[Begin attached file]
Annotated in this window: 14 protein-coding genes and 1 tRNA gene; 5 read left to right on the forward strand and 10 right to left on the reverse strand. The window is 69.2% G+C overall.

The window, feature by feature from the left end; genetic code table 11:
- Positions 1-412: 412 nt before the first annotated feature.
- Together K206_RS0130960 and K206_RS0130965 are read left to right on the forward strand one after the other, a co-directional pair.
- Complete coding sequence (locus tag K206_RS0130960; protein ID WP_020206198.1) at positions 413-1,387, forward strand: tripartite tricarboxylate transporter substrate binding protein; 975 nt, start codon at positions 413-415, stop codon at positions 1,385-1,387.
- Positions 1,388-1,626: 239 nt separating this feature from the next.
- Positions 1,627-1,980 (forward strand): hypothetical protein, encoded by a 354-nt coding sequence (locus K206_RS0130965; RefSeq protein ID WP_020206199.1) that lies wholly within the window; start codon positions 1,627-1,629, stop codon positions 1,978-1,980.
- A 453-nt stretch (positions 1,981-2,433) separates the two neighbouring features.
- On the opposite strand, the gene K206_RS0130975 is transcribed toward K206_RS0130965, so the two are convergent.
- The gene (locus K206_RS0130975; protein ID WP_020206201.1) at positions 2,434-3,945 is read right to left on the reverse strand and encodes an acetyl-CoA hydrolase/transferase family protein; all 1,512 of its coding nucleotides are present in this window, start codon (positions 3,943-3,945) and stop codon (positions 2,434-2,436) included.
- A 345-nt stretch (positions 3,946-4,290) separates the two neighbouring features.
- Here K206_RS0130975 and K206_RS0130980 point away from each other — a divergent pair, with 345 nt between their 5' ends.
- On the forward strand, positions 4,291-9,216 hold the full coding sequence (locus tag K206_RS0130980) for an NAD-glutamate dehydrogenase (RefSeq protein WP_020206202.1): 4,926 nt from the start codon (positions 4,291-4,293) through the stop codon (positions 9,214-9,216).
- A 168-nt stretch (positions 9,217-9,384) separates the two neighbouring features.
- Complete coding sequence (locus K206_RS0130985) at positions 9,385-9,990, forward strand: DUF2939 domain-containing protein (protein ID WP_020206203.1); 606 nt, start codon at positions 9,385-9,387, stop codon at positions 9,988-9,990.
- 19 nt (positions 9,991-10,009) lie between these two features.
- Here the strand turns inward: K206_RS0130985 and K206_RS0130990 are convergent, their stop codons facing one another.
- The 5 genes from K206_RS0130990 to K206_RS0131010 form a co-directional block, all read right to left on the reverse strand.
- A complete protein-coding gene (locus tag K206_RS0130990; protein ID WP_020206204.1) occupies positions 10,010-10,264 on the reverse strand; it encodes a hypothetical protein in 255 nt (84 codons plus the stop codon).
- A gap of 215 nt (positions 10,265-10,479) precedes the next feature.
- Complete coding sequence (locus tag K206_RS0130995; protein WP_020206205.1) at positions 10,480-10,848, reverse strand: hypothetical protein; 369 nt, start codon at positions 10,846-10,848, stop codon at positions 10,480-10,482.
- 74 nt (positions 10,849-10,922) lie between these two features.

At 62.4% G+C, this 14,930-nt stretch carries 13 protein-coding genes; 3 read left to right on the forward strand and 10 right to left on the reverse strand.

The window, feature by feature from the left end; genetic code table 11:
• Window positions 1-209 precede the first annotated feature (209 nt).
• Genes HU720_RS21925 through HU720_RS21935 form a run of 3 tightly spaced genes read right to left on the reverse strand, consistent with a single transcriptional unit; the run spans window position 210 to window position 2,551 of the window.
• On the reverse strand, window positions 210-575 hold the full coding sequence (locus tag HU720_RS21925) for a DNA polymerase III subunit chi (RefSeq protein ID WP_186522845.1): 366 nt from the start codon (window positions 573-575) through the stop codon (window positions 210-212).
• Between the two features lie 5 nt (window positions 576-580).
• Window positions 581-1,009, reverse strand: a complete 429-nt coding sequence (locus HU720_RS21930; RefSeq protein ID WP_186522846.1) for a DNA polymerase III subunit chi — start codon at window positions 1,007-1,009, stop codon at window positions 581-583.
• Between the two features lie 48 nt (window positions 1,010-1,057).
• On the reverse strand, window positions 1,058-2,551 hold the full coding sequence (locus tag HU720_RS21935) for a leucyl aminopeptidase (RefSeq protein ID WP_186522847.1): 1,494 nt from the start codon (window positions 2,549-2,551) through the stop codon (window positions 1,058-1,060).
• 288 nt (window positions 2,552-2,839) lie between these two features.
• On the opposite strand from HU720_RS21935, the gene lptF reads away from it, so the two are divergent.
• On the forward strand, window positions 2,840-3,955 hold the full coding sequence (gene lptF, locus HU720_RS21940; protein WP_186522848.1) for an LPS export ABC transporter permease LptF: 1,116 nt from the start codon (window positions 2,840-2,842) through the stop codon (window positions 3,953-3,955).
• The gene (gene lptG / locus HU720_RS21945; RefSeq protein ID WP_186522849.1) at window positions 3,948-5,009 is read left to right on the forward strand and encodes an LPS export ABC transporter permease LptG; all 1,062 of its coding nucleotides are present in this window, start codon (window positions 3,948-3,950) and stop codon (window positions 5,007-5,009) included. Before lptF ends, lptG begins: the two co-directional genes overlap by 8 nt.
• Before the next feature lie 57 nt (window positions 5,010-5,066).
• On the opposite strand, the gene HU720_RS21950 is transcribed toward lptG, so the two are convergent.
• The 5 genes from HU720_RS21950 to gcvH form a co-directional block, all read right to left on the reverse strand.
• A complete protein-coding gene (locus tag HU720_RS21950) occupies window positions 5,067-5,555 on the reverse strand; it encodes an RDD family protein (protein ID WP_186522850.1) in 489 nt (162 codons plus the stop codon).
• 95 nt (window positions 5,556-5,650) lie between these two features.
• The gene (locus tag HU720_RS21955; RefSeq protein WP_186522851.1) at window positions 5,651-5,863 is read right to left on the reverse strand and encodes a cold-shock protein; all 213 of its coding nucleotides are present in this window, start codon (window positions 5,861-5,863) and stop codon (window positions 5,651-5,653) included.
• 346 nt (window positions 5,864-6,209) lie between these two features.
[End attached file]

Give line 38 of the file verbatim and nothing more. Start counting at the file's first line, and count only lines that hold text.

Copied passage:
• The 5 genes from HU720_RS21950 to gcvH form a co-directional block, all read right to left on the reverse strand.